It’s not that these cities are no longer liberal, per se, but that the brand of (neo)liberalism they now celebrate is unaccountable to the concerns championed by lower-waged workers[.]
It’s a liberalism that has, quite literally, left no room for the low-waged worker, particularly African Americans.
Not to mention poor and rural Whites, who not only do not benefit from affirmative action, but are discriminated against by universities. Whatever “White privilege” the educated class has, poor Whites are missing out.
Progressivism, then, is a signal of class; perhaps the greatest impediment to its acceptance by more Americans is economic insecurity. After all, if you went to a good school and make more money than most of the country, bloating the bureaucracy a little more doesn’t sound so bad. But if your livelihood is threatened by possible layoffs, high rent, and debt–in other words, if you’re one of an increasing number among the uneducated middle classes–voting Democrat may be simply unaffordable.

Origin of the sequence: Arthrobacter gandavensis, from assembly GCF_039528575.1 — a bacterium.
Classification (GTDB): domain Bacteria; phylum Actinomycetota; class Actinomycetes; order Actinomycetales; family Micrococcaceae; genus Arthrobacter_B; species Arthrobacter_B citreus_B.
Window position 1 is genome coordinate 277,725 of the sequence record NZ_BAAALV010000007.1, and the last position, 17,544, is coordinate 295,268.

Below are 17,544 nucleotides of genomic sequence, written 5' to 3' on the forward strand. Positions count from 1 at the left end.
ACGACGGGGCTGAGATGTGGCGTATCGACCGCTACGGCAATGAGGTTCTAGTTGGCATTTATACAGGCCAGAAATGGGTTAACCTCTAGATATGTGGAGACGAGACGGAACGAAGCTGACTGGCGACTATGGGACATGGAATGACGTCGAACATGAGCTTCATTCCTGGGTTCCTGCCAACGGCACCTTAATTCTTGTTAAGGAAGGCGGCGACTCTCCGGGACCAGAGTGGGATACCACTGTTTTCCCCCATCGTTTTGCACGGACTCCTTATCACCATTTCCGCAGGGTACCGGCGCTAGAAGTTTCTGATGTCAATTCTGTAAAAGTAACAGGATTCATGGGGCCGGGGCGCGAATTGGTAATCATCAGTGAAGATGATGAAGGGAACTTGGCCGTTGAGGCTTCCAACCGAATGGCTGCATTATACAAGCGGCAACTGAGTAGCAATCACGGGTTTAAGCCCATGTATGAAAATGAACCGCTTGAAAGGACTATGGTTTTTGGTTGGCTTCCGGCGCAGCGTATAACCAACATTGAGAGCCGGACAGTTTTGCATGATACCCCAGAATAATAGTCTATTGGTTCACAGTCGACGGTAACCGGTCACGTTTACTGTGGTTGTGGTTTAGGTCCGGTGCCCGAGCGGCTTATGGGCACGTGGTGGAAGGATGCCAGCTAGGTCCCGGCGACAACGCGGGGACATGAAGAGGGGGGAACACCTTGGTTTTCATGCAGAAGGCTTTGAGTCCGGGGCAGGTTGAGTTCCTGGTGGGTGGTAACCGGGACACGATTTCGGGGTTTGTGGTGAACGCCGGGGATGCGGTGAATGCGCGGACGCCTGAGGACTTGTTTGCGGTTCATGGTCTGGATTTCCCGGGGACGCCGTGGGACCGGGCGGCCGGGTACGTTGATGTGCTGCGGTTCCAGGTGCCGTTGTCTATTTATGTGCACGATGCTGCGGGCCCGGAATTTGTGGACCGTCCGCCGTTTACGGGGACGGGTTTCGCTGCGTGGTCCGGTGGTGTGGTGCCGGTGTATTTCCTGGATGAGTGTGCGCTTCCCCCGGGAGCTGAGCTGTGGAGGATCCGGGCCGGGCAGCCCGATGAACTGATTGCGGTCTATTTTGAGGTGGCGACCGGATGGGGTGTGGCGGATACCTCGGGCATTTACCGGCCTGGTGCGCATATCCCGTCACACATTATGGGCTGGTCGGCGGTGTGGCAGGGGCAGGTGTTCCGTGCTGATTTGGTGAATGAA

One doesn’t get the sense that middle- and working-class people are as conscious of this as they were, say, a century ago. Americans seem no longer to be as suspicious of the very wealthy as they once were. With the neoliberal GOP moving leftward on social issues and the Democrats losing their economic populism, we are left with two brands of big-government quasi-libertarianism: one for the dwindling middle class, and one for the gentry and their expanding class of dependents. Huey Long and William Jennings Bryan would find both parties hostile to what they stood for; more to the point, so would most of the American political establishment prior to the late 20th century.
To think that the implementation of egalitarian ideas would cause such an ever-growing class divide–an increasingly racial one at that!